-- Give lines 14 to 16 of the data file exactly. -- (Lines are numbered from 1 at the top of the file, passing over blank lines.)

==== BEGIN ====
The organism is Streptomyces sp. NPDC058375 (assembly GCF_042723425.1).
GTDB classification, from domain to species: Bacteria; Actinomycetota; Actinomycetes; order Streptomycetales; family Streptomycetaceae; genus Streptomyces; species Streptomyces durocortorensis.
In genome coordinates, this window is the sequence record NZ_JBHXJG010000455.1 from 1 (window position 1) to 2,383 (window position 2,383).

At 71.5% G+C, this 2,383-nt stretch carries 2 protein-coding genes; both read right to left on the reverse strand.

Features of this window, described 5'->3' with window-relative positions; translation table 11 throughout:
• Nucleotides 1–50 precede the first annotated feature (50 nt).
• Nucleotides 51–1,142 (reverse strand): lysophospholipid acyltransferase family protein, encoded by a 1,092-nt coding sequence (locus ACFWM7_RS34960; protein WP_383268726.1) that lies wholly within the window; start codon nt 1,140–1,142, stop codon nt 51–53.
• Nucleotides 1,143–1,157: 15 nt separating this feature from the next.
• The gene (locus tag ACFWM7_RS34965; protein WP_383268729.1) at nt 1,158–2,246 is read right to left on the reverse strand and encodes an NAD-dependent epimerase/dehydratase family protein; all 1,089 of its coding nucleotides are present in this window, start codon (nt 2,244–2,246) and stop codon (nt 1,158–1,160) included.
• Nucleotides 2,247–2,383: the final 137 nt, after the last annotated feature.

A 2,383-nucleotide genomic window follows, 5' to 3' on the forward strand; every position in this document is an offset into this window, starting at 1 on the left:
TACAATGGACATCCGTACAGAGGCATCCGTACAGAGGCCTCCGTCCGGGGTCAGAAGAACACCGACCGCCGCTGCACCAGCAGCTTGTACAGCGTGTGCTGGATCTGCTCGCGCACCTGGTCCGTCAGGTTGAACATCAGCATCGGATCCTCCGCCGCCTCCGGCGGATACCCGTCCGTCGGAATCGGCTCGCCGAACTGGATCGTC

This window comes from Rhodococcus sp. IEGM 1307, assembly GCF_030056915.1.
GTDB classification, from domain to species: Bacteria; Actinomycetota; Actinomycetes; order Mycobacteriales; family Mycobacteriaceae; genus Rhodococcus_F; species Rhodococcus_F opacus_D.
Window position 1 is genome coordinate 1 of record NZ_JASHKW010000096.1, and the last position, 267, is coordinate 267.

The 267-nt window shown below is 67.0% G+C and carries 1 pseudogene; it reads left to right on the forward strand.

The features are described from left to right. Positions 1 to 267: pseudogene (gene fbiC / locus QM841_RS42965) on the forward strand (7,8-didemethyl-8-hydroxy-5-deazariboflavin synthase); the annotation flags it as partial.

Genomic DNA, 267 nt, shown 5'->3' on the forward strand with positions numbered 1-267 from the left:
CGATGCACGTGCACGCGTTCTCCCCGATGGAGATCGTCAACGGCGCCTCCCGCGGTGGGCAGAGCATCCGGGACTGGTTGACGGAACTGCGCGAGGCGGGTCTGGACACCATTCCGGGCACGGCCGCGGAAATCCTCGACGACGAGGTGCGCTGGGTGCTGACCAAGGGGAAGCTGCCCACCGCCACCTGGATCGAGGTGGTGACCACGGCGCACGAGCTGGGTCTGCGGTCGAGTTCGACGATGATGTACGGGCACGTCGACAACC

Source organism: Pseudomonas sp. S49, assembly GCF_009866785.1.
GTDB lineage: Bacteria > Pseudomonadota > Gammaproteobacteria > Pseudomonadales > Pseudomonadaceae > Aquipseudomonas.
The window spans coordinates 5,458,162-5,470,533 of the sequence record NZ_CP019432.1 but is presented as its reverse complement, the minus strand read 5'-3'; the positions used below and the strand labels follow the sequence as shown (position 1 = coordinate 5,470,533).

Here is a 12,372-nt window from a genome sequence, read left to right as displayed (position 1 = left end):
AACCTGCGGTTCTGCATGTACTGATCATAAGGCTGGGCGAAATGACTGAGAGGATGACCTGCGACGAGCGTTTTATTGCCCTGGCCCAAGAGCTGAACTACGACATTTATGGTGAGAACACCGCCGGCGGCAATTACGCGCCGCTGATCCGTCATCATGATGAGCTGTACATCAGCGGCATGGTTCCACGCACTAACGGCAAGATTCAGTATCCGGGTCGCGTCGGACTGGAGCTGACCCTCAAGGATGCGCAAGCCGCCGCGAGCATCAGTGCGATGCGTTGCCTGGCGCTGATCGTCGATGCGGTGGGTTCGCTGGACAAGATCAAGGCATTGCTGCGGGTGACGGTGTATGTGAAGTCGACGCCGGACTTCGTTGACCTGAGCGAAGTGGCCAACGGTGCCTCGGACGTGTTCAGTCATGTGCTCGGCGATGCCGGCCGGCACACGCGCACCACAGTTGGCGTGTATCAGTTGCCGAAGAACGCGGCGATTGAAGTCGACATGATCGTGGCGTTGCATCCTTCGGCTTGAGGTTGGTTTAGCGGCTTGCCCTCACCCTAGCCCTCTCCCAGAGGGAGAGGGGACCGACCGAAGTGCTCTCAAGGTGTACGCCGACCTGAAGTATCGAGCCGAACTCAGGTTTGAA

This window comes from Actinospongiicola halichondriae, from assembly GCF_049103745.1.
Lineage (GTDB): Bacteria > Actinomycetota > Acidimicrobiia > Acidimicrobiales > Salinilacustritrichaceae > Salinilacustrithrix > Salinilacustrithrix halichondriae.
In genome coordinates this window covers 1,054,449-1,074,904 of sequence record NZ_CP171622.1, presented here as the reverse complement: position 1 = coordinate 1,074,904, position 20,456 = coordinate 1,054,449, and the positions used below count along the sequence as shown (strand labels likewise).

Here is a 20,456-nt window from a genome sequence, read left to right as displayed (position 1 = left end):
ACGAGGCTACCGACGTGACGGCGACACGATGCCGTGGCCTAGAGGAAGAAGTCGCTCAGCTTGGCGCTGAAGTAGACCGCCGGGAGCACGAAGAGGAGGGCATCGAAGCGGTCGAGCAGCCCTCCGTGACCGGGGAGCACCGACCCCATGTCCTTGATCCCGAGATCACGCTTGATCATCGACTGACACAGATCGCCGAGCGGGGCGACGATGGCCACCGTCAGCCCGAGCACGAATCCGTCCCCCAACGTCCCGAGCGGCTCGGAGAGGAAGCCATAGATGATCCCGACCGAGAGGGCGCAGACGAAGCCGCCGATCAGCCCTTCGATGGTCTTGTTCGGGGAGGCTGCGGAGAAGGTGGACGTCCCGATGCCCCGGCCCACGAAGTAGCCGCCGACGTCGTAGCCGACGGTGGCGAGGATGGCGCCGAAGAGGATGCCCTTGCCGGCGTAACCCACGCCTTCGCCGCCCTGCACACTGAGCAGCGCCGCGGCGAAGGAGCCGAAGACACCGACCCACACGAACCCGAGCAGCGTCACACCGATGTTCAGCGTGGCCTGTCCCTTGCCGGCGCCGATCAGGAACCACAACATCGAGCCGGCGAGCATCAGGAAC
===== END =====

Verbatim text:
GTDB classification, from domain to species: Bacteria; Actinomycetota; Actinomycetes; order Mycobacteriales; family Mycobacteriaceae; genus Rhodococcus_F; species Rhodococcus_F opacus_D.
Window position 1 is genome coordinate 1 of record NZ_JASHKW010000096.1, and the last position, 267, is coordinate 267.

The 267-nt window shown below is 67.0% G+C and carries 1 pseudogene; it reads left to right on the forward strand.